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Most Helpful Customer Reviews on Amazon.com (beta)

Amazon.com: 4 reviews
10 of 11 people found the following review helpful
A Thousand Pages Short 8 Jun. 2001
By taking a rest - Published on Amazon.com
Format: Hardcover
The novels of Mr. Palliser generally are closer to or well in excess of 500 hundred pages. Having been through, "The Quincunx" and "The Unburied", I found, "The Sensationist", and at a miniscule 153 pages and thought I had stumbled upon another Author of the same name. That this is certainly not the case is readily apparent when the reading begins.
A male protagonist obsessed with encounters with women that are unknown to him until they become the object of his brief amusement, is not a new idea. Mr. Palliser puts his own mark on this theme with an easily unlikable predatory male named David. More interesting than David and his cliché lifestyle is the structure of the narrative as it presents the story in what would generally be considered sound bites if spoken. Not only is the information delivered sparingly, it's also vague on detail and delivered in a staccato blitz. This is primarily the case with everything outside of his physical encounters, but even they tend to be abbreviated once the conquest is at hand. The chase is all that matters, a woman he invites to spend the evening is someone he resents for being in his presence in the morning.
David has another vice that is for readers to puzzle over which eventually will contribute to his slide down from a comfortable life just as the building in which he lives is literally settling at an angle, and threatens to eventually travel down hill like the rest of his world. Mr. Palliser eventually takes David down, however it is not as you might expect or have read in the past. His fall does arrive and it is brutal even beyond what he perhaps deserved. There is of course a victim but it is not the one that is expected.
The book initially put me off, as I am a great admirer of his longer complex period pieces. The book quickly will change a reader's mind for it is clever, uniquely presented, and like all of this man's work, brilliantly executed.
2 of 3 people found the following review helpful
a neglected masterpiece 18 Sept. 2000
By A Customer - Published on Amazon.com
Format: Hardcover
It's hard to say where this novel comes from; Paliser's other works are overlong, mannered, deliberately artificial. The writing here is as natural as breathing, the narrative voice as quietly devastating as the voice of our own conscience. A young man in a cold, unnamed foreign city works feverishly at an unspecified technical job. As things fall apart for him at work he embarks on a doomed affair with a disturbed artist. It's all over in little more than a hundred pages; the impact lasts a lifetime. This is one of the few convincing love stories ever written as well as a chilling indictment of a frenetic, work-driven, utterly alienating society. The Sensationist is an unrepeatable masterpiece and one of the best novels I've ever read.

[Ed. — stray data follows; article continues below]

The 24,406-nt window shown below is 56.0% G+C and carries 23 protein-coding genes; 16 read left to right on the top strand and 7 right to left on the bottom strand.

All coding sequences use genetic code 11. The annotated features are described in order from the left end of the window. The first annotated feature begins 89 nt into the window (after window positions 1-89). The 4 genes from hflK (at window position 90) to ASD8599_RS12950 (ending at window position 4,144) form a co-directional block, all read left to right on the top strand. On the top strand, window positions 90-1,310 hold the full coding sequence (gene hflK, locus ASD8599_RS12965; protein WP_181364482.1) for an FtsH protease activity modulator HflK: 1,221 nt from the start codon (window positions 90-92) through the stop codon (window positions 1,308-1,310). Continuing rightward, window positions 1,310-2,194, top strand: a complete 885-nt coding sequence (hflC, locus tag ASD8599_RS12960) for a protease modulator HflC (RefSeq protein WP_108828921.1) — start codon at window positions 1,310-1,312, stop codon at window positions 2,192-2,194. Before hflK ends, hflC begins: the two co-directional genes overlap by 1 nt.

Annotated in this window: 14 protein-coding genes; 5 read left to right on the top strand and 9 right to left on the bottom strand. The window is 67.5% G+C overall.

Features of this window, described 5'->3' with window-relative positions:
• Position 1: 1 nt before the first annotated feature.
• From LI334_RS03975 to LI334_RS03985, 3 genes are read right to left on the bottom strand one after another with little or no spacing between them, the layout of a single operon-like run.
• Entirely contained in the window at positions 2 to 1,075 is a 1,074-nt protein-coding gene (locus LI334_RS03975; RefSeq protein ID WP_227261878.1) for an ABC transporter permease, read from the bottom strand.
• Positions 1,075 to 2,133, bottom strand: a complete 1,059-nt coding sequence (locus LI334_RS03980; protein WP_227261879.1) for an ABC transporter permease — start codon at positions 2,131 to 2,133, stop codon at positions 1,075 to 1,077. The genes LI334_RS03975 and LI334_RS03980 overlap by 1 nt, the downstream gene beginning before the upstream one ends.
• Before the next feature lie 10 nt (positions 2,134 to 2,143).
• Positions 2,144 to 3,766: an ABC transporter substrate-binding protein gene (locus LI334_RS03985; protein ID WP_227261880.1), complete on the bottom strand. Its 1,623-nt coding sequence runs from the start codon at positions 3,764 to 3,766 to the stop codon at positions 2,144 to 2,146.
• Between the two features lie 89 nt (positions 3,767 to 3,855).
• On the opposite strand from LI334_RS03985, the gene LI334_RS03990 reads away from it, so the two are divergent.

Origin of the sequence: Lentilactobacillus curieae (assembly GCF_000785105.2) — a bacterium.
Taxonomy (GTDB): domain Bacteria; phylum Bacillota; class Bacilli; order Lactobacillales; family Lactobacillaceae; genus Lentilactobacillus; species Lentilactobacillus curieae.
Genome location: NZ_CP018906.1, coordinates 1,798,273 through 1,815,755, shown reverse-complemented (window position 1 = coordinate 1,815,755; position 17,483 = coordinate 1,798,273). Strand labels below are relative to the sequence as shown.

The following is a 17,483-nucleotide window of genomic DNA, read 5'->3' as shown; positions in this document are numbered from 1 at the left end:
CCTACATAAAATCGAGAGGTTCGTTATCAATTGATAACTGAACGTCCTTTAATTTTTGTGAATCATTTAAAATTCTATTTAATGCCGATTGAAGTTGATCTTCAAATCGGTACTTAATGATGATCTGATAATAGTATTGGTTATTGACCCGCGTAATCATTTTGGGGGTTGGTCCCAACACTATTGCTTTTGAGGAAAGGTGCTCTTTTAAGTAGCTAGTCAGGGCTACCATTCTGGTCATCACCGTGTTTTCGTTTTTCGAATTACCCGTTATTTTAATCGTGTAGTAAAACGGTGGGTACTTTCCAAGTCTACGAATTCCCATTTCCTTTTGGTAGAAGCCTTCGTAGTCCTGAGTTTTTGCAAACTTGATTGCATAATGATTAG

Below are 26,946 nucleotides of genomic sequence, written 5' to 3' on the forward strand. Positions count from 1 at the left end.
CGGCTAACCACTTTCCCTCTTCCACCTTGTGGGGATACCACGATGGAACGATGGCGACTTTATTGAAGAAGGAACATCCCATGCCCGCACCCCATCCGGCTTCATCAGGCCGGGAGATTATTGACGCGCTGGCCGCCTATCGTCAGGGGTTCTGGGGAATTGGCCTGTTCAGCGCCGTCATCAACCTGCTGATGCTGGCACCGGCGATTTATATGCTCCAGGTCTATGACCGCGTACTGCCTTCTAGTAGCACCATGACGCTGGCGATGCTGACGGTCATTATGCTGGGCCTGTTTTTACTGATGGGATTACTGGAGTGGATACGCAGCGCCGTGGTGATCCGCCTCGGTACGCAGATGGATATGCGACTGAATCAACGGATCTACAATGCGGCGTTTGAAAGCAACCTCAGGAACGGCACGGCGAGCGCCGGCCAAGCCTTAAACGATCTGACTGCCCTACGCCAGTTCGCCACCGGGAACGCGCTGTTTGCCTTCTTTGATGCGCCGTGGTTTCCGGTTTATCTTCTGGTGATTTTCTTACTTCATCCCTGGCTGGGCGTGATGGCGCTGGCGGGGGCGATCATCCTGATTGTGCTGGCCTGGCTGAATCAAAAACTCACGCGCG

2 of 3 people found the following review helpful
Plangent... 15 Dec. 2000
By Eric Brotheridge - Published on Amazon.com
Format: Hardcover
Plangent, a new vocabulary word which I picked up from this book, and a good description of the story. Very Calvino-ish, yet different. Imagine short, descriptive vignettes of the unfolding of a relationship set in a uncaring city that is all about work, work, work. Selfishness and selflessness are examined in soundbites that, in the end, come together as a whole and in a completely satisfying way. Who loses in this kind of a world, our world? The adults seeking love for personal gratification or the children that live in the periphery? Or both? This short, one-night read, unlike any Victorian, plot-twisters which Palliser has written, goes deep.
3 of 5 people found the following review helpful
A strange book 23 Sept. 1999
By A Customer - Published on Amazon.com
Format: Hardcover
I had loved Palliser's "The Quincunx" and "Betrayals", but found that books far less interesting and original. One couldn't recognize Palliser's style... However, the way he depicts a cold, indifferent Northern city (probably Glasgow) and its inhabitants is interesting.